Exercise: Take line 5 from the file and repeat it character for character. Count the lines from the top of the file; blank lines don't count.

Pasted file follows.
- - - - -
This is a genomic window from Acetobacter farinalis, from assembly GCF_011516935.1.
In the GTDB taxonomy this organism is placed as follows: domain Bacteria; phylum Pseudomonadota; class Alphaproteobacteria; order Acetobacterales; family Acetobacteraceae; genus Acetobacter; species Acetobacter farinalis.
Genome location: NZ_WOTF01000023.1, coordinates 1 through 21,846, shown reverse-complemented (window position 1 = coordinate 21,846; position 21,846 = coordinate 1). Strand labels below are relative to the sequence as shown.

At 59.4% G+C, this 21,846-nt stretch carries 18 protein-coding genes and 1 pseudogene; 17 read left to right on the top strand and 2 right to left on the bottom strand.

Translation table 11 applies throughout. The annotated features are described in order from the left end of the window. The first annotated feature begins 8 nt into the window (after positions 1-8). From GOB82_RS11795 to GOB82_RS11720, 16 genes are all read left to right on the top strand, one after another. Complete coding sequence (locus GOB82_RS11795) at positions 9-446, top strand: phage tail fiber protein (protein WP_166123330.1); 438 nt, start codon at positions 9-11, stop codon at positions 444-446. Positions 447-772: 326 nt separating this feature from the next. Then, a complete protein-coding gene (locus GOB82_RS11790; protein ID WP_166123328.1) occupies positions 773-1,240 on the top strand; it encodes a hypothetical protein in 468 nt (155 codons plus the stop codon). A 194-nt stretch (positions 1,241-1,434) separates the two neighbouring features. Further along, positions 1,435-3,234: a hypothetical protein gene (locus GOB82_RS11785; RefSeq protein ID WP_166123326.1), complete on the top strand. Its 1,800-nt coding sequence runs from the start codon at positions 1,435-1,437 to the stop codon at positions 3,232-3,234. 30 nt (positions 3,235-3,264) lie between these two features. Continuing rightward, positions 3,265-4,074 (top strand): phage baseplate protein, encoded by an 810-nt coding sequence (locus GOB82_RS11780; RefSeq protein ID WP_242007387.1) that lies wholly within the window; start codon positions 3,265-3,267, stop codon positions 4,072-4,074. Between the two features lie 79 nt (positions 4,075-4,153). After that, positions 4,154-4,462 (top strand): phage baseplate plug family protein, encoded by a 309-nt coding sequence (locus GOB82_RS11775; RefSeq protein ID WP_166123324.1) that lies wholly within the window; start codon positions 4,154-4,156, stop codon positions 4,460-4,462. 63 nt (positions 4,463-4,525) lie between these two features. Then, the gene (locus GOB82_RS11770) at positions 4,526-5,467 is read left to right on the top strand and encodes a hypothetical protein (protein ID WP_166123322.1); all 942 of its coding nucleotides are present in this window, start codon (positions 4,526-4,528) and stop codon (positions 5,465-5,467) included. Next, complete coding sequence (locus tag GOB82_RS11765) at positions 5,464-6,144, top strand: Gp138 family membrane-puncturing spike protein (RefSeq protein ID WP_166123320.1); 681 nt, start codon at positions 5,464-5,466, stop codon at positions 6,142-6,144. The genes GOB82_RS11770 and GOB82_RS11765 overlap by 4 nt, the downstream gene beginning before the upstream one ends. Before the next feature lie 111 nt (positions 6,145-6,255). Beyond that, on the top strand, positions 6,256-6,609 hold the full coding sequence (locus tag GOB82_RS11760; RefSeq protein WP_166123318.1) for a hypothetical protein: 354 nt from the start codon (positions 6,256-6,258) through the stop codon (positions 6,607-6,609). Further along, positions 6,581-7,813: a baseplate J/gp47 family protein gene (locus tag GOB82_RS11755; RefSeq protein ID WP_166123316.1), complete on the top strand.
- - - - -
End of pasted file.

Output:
Translation table 11 applies throughout. The annotated features are described in order from the left end of the window. The first annotated feature begins 8 nt into the window (after positions 1-8). From GOB82_RS11795 to GOB82_RS11720, 16 genes are all read left to right on the top strand, one after another. Complete coding sequence (locus GOB82_RS11795) at positions 9-446, top strand: phage tail fiber protein (protein WP_166123330.1); 438 nt, start codon at positions 9-11, stop codon at positions 444-446. Positions 447-772: 326 nt separating this feature from the next. Then, a complete protein-coding gene (locus GOB82_RS11790; protein ID WP_166123328.1) occupies positions 773-1,240 on the top strand; it encodes a hypothetical protein in 468 nt (155 codons plus the stop codon). A 194-nt stretch (positions 1,241-1,434) separates the two neighbouring features. Further along, positions 1,435-3,234: a hypothetical protein gene (locus GOB82_RS11785; RefSeq protein ID WP_166123326.1), complete on the top strand. Its 1,800-nt coding sequence runs from the start codon at positions 1,435-1,437 to the stop codon at positions 3,232-3,234. 30 nt (positions 3,235-3,264) lie between these two features. Continuing rightward, positions 3,265-4,074 (top strand): phage baseplate protein, encoded by an 810-nt coding sequence (locus GOB82_RS11780; RefSeq protein ID WP_242007387.1) that lies wholly within the window; start codon positions 3,265-3,267, stop codon positions 4,072-4,074. Between the two features lie 79 nt (positions 4,075-4,153). After that, positions 4,154-4,462 (top strand): phage baseplate plug family protein, encoded by a 309-nt coding sequence (locus GOB82_RS11775; RefSeq protein ID WP_166123324.1) that lies wholly within the window; start codon positions 4,154-4,156, stop codon positions 4,460-4,462. 63 nt (positions 4,463-4,525) lie between these two features. Then, the gene (locus GOB82_RS11770) at positions 4,526-5,467 is read left to right on the top strand and encodes a hypothetical protein (protein ID WP_166123322.1); all 942 of its coding nucleotides are present in this window, start codon (positions 4,526-4,528) and stop codon (positions 5,465-5,467) included. Next, complete coding sequence (locus tag GOB82_RS11765) at positions 5,464-6,144, top strand: Gp138 family membrane-puncturing spike protein (RefSeq protein ID WP_166123320.1); 681 nt, start codon at positions 5,464-5,466, stop codon at positions 6,142-6,144. The genes GOB82_RS11770 and GOB82_RS11765 overlap by 4 nt, the downstream gene beginning before the upstream one ends. Before the next feature lie 111 nt (positions 6,145-6,255). Beyond that, on the top strand, positions 6,256-6,609 hold the full coding sequence (locus tag GOB82_RS11760; RefSeq protein WP_166123318.1) for a hypothetical protein: 354 nt from the start codon (positions 6,256-6,258) through the stop codon (positions 6,607-6,609). Further along, positions 6,581-7,813: a baseplate J/gp47 family protein gene (locus tag GOB82_RS11755; RefSeq protein ID WP_166123316.1), complete on the top strand.